There, I said it. The ultimate battle of Inkscape vs Illustrator ends here because of Inkscape’s overall open-source, no-cost, and restriction-free spirit. Well, I suppose they both have their advantages and disadvantages, so let’s dive in and dispute!
1. The Price
The most literal definition of free. You can go from this article to inkscape.org, download your own copy at only 33 megabytes, and be up and running within 5 minutes for no cost at all.
Adobe Illustrator: 239.88 USD/year
Yeah, Illustrator is a bit more expensive than Inkscape. You’ll have to select a payment plan (which also includes monthly options), create an account, purchase your software, and finally download about 1.3 gigabytes of stuff.
2. Inkscape is Open Source
If you don’t know what open source is, here it is in a nutshell: it means that you can grab a copy of Inkscape, look at the programming, change or improve that programming, and even redistribute it. Being able to alter your software however you want isn’t that much of a benefit over Illustrator for the average graphic designer that just wants a good vector program. What’s important, though, is how quickly Inkscape evolves.
though, is how quickly
Take a look at the official Inkscape bug page. Any user that experiences a bug can report it here to get universal help from the entire Inkscape community. For each individual bug report, you can also see the status, importance, milestone, and also which contributor is willing to take up the challenge of patching up the bug.
Instead of waiting for a somewhat annual Illustrator release (and paying for the update), you can download development versions of Inkscape that contain the latest features and bug fixes.
3. Professional Features
1. Competes with Illustrator
Not only is Inkscape totally sufficient graphics software for any designer, but it also goes head to head with almost all of Illustrator’s features. Even the long awaited “Gradient Mesh” is making an appearance in development versions of Inkscape. In all of this, Inkscape is still 100% free.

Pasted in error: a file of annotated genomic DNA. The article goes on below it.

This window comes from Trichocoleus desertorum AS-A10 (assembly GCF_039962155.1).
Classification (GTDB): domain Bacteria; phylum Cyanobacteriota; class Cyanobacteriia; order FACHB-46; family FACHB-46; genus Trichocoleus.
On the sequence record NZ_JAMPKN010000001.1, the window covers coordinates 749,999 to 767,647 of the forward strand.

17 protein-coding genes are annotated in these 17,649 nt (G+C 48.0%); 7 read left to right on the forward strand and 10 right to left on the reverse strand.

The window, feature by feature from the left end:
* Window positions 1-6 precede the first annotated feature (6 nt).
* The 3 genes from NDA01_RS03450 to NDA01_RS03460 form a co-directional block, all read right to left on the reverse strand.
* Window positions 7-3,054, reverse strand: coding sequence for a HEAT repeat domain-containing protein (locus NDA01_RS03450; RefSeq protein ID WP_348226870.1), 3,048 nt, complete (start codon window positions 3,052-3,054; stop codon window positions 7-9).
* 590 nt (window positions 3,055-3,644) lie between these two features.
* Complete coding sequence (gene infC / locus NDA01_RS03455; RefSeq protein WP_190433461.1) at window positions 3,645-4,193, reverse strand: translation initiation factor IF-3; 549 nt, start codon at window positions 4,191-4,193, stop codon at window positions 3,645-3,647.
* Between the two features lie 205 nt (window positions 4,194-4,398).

“it also goes
head to head with
almost all of
For whatever reason, Inkscape has incomparable cloning features that Illustrator just doesn’t. First of all, it’s very easy to create, manage, link, and unlink clones, but then you get “Create Tiled Clones” and the ability to edit them right on the canvas.
3. And I Like It!
I might be the odd one here, but hear me out. When I was learning graphic design years ago, everything was in Illustrator. My first vectors were in Illustrator, I had Illustrator on my home computer, and just about everybody in the business required the almighty AI file.
Well, one crashed computer later, I decided to dig up an old laptop and throw Linux on it so I could keep up on my work until I got my new system. While learning a little about Linux, I naturally came across Inkscape. I downloaded it and gave it a shot, but to my surprise, it was pretty darn good.
“For the price
I was sold.”
When my new Windows system was up and running, I figured out that my old version of Illustrator was missing some cool features, so I was looking to upgrade. Unfortunately, as we went over earlier… Illustrator means forking over the big bucks! Since I was getting pretty good at Inkscape, I decided to keep using it. To my surprise, Inkscape kept adding more features and kept doing them better than Illustrator. For the price of free, I was sold.
A Little More
While this article is mostly biased, Illustrator is still considered the industry standard for professionals. I’m more interested in spreading a little Inkscape joy and perhaps changing the industry standard one day. Why does there even have to be a standard? Just use what software works for you. But, all hail Inkscape. Just kidding.
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